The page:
Norway, Ireland, and Spain to recognize Palestinian statehood on May 28

Norwegian Prime Minister Jonas Gahr Støre announced the recognition at a press conference in Oslo, stating, “There cannot be peace in the Middle East if there is no recognition.” He confirmed that Norway’s recognition of Palestine would take effect immediately.

Norway, Ireland, and Spain are set to formally recognize Palestine as an independent state on May 28. This development, anticipated for weeks, marks a critical moment in the international community’s ongoing efforts to resolve the long-standing Israeli-Palestinian conflict.

Norwegian Prime Minister Jonas Gahr Støre announced the recognition at a press conference in Oslo, stating, “There cannot be peace in the Middle East if there is no recognition.” He confirmed that Norway’s recognition of Palestine would take effect immediately.

Simultaneously, Spanish Prime Minister Pedro Sánchez declared that Spain would also recognize Palestinian statehood. In Dublin, Irish Prime Minister Simon Harris echoed these sentiments, revealing that Ireland, alongside Norway and Spain, will formalize their recognition of Palestine. “Each of us will now undertake whatever national steps are necessary to give effect to that decision,” Harris said. “I’m confident that further countries will join us in taking this important step in the coming weeks.”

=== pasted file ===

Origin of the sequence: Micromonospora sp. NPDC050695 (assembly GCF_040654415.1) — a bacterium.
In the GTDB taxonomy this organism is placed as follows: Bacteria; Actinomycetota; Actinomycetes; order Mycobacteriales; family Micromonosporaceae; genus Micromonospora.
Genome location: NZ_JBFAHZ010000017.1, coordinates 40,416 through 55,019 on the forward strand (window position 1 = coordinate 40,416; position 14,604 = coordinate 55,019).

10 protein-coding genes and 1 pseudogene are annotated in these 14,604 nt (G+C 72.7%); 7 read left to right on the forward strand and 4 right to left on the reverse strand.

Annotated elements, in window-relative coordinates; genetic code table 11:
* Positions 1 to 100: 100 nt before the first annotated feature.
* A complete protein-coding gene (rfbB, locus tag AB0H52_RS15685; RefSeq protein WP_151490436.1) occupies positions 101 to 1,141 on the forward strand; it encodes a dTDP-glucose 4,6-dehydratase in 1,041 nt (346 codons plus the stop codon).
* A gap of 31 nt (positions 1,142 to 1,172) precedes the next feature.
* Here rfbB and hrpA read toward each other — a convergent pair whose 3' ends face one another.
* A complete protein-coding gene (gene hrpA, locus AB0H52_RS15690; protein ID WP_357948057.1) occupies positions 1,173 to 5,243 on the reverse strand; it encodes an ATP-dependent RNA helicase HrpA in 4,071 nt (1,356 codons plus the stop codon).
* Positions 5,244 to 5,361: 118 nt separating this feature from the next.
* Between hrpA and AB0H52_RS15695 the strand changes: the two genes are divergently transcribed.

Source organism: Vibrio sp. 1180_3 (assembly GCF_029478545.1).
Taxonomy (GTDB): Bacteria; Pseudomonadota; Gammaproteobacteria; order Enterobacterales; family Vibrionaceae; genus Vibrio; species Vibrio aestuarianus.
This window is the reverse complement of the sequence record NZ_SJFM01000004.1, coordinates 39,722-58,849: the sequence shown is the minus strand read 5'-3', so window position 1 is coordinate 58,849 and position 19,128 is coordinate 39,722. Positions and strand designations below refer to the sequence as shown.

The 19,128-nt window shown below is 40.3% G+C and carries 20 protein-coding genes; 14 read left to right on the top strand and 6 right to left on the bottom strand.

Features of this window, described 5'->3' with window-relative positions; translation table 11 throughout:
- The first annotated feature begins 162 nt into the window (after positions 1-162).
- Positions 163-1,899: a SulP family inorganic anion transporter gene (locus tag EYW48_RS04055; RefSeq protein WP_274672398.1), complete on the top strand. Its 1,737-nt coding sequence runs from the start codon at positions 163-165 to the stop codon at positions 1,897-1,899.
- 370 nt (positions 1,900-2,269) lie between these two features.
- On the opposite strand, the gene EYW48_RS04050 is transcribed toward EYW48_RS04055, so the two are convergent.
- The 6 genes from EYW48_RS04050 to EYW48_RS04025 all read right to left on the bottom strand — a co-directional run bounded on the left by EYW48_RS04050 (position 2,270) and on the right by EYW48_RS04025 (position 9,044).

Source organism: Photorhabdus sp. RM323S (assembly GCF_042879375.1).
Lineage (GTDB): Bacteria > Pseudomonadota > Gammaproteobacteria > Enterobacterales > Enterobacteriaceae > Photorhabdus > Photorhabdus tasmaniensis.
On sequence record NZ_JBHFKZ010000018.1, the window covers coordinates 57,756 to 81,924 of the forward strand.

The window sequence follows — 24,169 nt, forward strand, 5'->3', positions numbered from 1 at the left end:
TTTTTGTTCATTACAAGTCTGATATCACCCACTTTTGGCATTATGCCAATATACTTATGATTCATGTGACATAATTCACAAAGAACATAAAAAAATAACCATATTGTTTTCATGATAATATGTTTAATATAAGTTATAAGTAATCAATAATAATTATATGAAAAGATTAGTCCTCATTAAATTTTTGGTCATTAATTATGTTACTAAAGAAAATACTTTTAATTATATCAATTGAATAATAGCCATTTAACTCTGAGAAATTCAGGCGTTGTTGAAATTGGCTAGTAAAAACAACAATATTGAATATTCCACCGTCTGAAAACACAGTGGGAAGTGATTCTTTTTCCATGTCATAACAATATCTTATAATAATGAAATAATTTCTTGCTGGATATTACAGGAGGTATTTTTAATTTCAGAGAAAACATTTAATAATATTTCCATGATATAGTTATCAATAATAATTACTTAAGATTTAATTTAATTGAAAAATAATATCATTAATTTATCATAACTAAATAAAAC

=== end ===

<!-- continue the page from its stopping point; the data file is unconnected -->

Currently, 143 out of the 193 United Nations member states have recognized Palestine. However, within the European Union, only eight out of the 27 member states—Poland, Bulgaria, Romania, Hungary, Czech Republic, Slovakia, Sweden, and Cyprus—have recognized Palestine as a state. Despite these individual recognitions, the EU as a bloc has not officially recognized Palestinian statehood, reflecting the complexity and sensitivity of the issue within European diplomacy.

The broader international context includes near-universal recognition from African states, with the exceptions of Cameroon and Eritrea.

In contrast, the United States has maintained a more conservative stance. In mid-April, the U.S. blocked a resolution at the UN Security Council that would have facilitated full Palestinian membership in the world body, demonstrating the geopolitical challenges that continue to influence the Palestinian quest for statehood.

The announcements from Norway, Ireland, and Spain are expected to prompt a reevaluation of Palestinian recognition among other EU countries and beyond, potentially shifting the diplomatic landscape in favour of Palestinian sovereignty.

As the day unfolds, all eyes will be on the reactions from key global players, including Israel and the United States, as well as the potential ripple effects within the EU and the broader international community. The recognition by Norway, Ireland, and Spain signals a pivotal moment in the pursuit of peace and stability in the Middle East.